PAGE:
After the B.C. fiasco, Canada’s polling industry is — once again — engaged in a painful existential debate about what they do and how they do it.
Because, make no mistake, they were dramatically mistaken about last Tuesday’s British Columbia election result.
Going into the month-long race, every single pollster declared the NDP was far ahead of the governing B.C. Liberals — in some cases by as many as 20 percentage points.
While the gap narrowed during the campaign, not one pollster foresaw a majority Liberal government. Not one.
Gullible pundits (like me) uncritically quoted the pollsters ad nauseum and, accordingly, let our readers down.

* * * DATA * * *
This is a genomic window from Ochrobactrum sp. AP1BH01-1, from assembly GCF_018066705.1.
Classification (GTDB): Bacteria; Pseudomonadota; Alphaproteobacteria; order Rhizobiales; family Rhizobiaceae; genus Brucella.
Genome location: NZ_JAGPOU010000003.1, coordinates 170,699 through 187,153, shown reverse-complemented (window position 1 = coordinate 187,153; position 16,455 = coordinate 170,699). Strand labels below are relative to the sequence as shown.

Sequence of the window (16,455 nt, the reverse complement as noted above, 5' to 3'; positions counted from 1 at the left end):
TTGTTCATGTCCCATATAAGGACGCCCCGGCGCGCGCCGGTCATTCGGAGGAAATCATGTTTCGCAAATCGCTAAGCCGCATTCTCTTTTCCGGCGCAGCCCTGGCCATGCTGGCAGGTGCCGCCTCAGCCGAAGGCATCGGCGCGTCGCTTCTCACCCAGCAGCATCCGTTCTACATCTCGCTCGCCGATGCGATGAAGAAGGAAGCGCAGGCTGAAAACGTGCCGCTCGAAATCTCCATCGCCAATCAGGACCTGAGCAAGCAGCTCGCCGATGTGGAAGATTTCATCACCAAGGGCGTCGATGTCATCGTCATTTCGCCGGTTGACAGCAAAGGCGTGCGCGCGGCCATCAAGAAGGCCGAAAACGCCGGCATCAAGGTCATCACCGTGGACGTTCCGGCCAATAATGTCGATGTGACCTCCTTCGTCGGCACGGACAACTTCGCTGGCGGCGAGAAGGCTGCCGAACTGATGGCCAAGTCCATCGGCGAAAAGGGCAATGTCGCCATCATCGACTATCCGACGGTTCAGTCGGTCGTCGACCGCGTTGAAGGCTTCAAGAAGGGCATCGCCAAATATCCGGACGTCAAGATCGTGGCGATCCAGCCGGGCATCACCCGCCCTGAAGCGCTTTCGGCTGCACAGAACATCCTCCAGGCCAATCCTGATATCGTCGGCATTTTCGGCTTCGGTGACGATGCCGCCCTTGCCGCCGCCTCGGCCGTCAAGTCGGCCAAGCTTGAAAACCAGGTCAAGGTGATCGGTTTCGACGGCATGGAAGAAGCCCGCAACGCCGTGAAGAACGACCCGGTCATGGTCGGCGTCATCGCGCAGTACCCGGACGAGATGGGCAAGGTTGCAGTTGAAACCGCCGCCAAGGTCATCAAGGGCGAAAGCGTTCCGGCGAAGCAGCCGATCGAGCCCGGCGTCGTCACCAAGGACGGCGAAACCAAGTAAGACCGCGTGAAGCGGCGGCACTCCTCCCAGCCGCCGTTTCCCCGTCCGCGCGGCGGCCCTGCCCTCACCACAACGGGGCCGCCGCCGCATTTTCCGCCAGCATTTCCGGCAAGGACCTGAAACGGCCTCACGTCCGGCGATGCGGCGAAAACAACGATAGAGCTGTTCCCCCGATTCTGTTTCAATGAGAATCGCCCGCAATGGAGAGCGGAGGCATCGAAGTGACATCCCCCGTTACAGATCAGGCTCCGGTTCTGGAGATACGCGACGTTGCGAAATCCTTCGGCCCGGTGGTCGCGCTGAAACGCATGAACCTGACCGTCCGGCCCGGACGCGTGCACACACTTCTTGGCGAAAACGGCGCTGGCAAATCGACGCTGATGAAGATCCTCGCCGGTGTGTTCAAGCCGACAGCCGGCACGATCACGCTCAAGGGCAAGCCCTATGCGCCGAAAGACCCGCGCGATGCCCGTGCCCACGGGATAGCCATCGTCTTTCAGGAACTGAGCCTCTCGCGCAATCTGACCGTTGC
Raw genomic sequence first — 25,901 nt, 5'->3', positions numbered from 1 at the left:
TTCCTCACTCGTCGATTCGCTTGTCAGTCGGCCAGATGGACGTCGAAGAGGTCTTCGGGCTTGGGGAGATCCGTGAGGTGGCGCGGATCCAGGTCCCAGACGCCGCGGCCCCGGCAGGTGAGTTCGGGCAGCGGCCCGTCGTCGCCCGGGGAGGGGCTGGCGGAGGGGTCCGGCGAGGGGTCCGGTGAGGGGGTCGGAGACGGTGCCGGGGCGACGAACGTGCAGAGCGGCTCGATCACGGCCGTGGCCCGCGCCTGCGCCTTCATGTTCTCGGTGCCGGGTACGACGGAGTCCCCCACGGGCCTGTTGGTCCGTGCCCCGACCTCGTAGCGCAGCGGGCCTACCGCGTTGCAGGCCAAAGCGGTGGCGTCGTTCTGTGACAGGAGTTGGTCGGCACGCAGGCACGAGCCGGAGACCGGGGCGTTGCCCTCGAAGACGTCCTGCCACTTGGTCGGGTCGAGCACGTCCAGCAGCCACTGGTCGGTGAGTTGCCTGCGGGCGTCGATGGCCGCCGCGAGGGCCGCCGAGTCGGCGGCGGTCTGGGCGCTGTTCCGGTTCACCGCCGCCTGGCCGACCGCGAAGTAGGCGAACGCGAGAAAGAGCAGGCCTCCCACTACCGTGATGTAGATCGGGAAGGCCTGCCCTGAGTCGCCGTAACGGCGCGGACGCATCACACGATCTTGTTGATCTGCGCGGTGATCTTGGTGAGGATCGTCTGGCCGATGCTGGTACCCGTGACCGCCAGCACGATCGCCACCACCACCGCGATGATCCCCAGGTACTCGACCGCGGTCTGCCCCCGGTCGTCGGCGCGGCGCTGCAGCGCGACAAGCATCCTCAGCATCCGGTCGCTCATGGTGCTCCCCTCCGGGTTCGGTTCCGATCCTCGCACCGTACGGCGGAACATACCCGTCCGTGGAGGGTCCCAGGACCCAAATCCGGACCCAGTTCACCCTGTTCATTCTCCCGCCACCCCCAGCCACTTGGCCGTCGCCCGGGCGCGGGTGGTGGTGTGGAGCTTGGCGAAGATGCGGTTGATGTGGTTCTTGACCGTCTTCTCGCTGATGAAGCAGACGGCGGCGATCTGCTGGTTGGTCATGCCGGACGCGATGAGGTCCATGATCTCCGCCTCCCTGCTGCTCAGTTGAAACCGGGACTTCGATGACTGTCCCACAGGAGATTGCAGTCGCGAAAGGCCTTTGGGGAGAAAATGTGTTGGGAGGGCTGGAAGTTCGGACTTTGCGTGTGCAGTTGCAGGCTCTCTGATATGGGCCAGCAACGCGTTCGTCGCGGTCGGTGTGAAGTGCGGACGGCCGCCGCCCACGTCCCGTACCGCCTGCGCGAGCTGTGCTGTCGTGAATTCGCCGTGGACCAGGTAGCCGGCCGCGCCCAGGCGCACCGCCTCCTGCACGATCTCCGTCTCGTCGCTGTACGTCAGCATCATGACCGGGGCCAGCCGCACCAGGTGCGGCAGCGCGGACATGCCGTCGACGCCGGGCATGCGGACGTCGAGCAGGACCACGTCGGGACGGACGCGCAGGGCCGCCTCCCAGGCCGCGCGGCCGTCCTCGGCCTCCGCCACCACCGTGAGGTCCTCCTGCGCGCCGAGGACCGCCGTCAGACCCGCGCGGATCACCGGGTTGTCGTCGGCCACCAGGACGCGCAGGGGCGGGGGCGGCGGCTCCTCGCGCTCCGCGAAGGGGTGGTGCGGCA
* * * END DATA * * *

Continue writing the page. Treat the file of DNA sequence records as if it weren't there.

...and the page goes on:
For that, we owe you — the reader — a full and sincere apology.
We, and the pollsters, owe you an explanation, too. In the past week, countless column inches have been published about what the reasons might be: Poor methodology, low voter turnout, new polling technology, respondents lying to pollsters about their voting intentions, and so on.
All of those explanations have some merit, but I don’t think they begin to capture the full extent of the problem.
The problem, you see, is the chattering classes have been missing out on a conversation between citizens.